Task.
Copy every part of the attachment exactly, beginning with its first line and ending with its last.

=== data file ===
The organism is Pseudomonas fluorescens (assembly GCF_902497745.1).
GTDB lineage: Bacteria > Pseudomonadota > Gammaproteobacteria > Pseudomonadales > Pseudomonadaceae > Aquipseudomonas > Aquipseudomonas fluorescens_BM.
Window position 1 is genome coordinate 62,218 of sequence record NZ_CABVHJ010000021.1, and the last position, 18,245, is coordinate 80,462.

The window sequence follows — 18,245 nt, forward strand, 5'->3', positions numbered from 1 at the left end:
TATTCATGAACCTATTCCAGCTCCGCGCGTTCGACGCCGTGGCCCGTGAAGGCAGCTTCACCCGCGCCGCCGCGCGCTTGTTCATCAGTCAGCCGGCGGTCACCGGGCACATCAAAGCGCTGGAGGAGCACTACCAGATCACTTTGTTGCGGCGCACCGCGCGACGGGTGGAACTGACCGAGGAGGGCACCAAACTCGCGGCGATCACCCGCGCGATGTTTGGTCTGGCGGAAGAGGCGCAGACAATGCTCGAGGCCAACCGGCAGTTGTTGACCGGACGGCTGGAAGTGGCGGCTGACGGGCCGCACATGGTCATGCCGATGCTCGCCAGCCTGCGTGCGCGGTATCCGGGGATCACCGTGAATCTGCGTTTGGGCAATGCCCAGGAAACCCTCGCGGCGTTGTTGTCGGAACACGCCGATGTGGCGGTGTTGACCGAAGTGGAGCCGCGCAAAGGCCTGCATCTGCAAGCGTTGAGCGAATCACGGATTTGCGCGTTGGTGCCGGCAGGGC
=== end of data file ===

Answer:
The organism is Pseudomonas fluorescens (assembly GCF_902497745.1).
GTDB lineage: Bacteria > Pseudomonadota > Gammaproteobacteria > Pseudomonadales > Pseudomonadaceae > Aquipseudomonas > Aquipseudomonas fluorescens_BM.
Window position 1 is genome coordinate 62,218 of sequence record NZ_CABVHJ010000021.1, and the last position, 18,245, is coordinate 80,462.

The window sequence follows — 18,245 nt, forward strand, 5'->3', positions numbered from 1 at the left end:
TATTCATGAACCTATTCCAGCTCCGCGCGTTCGACGCCGTGGCCCGTGAAGGCAGCTTCACCCGCGCCGCCGCGCGCTTGTTCATCAGTCAGCCGGCGGTCACCGGGCACATCAAAGCGCTGGAGGAGCACTACCAGATCACTTTGTTGCGGCGCACCGCGCGACGGGTGGAACTGACCGAGGAGGGCACCAAACTCGCGGCGATCACCCGCGCGATGTTTGGTCTGGCGGAAGAGGCGCAGACAATGCTCGAGGCCAACCGGCAGTTGTTGACCGGACGGCTGGAAGTGGCGGCTGACGGGCCGCACATGGTCATGCCGATGCTCGCCAGCCTGCGTGCGCGGTATCCGGGGATCACCGTGAATCTGCGTTTGGGCAATGCCCAGGAAACCCTCGCGGCGTTGTTGTCGGAACACGCCGATGTGGCGGTGTTGACCGAAGTGGAGCCGCGCAAAGGCCTGCATCTGCAAGCGTTGAGCGAATCACGGATTTGCGCGTTGGTGCCGGCAGGGC